Catemaco

Arriving by bus to San Andres Tuxtla we still needed to make our way another half hour down the road to Catemaco. From the ADO bus station our next opportunity would be an hour away so we sought out other options. A nice local helpfully pointed us towards a new form of transport: collective taxis. These are your usual taxi but you pay per seat instead of for the whole trip. Being Mexico it’s not unusual for these taxis to have six adults (including driver) plus children and shopping in the medium sized cars. Yes this means that the front passenger seat accommodates two adults. We could only fit one of our packs in the boot so the other got to ride on our knees for the short drive.

Zocalo

Zocalo

After being dropped in the zocalo we set off to find accommodation. We walked a loop around the block, down past the malecon (lake front) and back up to the zocalo where we found our to-be hotel right next to where the taxi driver dropped us off. Typical right. The hotel was cheap enough to begin with but while we discussed it in English the lady dropped the price for us by $60 peso; making it a bargain $300 per night. Sure the hotel was super dated but our room was clean, came with towels and soap, had a fan, free water, was cleaned daily and was nice and cool. It was also in a central location; easy for the malecon, restaurants and buses.

Colourful boats in Catemaco

Colourful boats in Catemaco

After a walk down the short malecon with people trying to sell us boat rides on the lake we decided to splurge on dinner at an Italian restaurant. Garlic bread and pasta washed down with a beer and a jug of sangria while looking over the lake made for a lovely evening. We happily spent a few hours there taking our time with our food and beverages.

Great food and great view

Great food and great view

The next morning in the dated cafeteria area in the hotel we ordered breakfast. Eggs, frijoles (beans), tortillas, fried banana, orange juice and coffee set us up each morning for $45 peso each. We were always the only people having breakfast there and I think the owners got used to our presence around 9 am each morning.

Our first day we decided to head to see Salta de Eyipantla waterfall. I slathered myself in sunscreen and insect repellent as I wasn’t going to make the same mistake I had in Xico. Those insect bites were still visible on my lower legs and I did not want to add to them.

Looking for a colectivo taxi we instead found a bus which dropped us at the main road. We needed to catch another to get to the waterfall so headed off down the side road keeping a look out so we could flag the next bus.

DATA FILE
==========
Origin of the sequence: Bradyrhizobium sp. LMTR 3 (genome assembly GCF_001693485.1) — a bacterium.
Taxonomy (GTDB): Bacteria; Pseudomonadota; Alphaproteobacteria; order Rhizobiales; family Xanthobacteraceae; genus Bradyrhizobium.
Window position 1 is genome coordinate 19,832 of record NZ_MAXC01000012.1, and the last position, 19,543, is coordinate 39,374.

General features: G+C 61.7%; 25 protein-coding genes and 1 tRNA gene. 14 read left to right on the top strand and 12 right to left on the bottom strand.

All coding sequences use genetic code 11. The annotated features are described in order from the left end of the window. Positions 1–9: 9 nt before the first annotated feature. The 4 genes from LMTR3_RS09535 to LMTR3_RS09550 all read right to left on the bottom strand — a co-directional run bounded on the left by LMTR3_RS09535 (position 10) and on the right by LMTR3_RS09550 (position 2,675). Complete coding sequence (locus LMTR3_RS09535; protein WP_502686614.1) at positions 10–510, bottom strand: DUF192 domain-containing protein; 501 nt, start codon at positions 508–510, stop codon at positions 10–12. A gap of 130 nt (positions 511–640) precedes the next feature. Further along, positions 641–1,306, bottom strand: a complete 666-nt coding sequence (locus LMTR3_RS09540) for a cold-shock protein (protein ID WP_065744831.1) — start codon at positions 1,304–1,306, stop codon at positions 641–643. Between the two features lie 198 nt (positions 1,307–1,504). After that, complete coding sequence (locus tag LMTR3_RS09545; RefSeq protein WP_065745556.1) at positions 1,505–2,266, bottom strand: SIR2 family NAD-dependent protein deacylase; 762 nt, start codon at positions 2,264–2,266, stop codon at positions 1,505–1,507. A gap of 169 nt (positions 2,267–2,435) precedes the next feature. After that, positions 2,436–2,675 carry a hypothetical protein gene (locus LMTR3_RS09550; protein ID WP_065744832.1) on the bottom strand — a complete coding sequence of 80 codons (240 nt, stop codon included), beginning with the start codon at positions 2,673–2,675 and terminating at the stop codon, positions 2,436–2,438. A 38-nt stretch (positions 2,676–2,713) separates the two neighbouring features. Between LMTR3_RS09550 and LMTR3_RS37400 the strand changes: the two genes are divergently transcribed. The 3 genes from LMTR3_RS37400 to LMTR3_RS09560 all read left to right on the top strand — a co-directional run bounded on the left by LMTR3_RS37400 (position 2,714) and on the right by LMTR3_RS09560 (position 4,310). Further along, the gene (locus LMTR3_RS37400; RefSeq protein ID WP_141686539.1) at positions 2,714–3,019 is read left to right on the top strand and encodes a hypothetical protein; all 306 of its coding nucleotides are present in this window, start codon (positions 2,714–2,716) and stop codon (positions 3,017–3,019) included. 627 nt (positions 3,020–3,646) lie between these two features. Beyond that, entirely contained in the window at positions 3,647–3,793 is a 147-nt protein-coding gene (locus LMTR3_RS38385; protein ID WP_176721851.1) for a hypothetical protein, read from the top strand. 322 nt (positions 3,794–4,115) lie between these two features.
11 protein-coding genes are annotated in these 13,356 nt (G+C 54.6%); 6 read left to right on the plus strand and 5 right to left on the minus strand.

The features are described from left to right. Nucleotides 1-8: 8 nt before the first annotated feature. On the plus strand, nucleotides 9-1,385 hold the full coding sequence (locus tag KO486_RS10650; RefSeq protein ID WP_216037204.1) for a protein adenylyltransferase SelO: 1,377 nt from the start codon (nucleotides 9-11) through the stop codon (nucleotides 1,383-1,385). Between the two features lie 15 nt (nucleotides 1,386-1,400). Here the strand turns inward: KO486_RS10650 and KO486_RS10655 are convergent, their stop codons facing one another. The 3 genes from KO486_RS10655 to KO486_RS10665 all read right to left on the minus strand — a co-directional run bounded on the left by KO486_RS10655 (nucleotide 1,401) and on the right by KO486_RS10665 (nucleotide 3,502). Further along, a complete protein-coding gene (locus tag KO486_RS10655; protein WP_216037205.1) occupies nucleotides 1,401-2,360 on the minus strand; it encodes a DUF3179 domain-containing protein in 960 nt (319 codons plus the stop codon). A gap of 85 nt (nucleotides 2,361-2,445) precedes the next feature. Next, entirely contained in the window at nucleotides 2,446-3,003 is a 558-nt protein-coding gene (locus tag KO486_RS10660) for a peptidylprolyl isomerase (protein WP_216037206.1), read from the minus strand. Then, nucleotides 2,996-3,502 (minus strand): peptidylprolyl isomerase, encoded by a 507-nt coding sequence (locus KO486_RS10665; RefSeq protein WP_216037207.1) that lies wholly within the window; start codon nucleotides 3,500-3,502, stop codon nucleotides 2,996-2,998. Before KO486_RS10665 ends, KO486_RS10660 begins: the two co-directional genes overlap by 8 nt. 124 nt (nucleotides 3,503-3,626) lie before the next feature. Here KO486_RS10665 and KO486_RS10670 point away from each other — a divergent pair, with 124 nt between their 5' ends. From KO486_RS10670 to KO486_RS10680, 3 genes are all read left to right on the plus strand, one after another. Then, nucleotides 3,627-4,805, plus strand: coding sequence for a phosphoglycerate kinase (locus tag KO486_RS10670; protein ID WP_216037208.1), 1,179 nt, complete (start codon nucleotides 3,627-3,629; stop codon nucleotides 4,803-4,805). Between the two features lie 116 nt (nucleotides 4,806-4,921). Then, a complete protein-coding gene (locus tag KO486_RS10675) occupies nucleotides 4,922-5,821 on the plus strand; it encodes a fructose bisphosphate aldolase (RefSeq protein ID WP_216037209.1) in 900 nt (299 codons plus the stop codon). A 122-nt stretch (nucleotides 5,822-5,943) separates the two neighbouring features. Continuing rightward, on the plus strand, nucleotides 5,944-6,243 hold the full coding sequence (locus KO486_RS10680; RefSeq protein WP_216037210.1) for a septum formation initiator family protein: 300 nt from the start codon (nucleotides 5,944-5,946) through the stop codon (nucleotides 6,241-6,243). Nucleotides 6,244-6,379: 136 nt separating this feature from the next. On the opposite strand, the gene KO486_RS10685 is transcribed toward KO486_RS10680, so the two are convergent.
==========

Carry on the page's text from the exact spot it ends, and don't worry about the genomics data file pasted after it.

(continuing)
The waterfall area was surrounded by people trying to sell us stuff but we stubbornly ignored them all making our way to the top lookout. The falls were quite wide and pretty enough to look at even though the water wasn’t super clean.

Me at the falls

Me at the falls

Walking back through the gauntlet of souvenirs and vendors we headed below the falls where we could get a vantage point looking back up at them. Surprisingly I saw no signs of nasty biting insects as we tried to take photos while shielding the camera from the water spray. But maybe my repellent was keeping them at a distance. Hooray for no more bug bites!

Tom looking out at the falls

Tom looking out at the falls

Catching a bus back to the main road we found a colectivo taxi for the return to Catemaco. Our driver was a good salesman and sold us on a trip with him for the remainder of the day. We would be heading to two fresh water pools with small waterfalls in the forest where we could swim for the afternoon. But first we needed to stop off at the hotel to get our togs (swimwear), towel and more sunscreen and water.

A snake!

A snake!

Beautiful lush jungle/forest

Beautiful lush jungle/forest

A drive around the lake and through the forest for an hour was a beautiful start to the afternoon. Munching on a new favourite snack of banana chips while staring out at the greenery and lake was very pleasant. It took about an hour to reach some private property; parting with a small fee before a short bush walk to the first waterfall. Poza Reyna, or Queen’s pool, didn’t disappoint and we soon were stripped off and making our way into the clean, clear water. It was a little on the cool side! I was laughed at by a group of three local women who were floating around with a cooler bin of (alcoholic) drinks while I shivered and squealed my way into the pool.

Tom of course was long in the water by the time I was submerged. We had a few attempts at swimming to the waterfall but at about 2 meters out from where it hit the pool we would get stuck as the current became too strong. Floating around in the water was very peaceful and I didn’t even mind the small freshwater crayfish getting close to my feet.

Poza Reyna was so peaceful

Poza Reyna was so peaceful

After an hour or so the water started feeling a little too cool and we slipped over the mossy stones to the edge. While drying off and redressing we were lucky enough to see a toucan flitting through the trees across the pool, a rare sighting.

Poza Reyna, looking back up towards where we swum

Poza Reyna, looking back up towards where we swum

Walking back through the forest to the taxi we headed further up the dusty road to another waterfall. This one required a longer walk through the trees and was a little trickier in jandals than the other had been. But it was worth while as we reached a impressive waterfall with a deep pool underneath.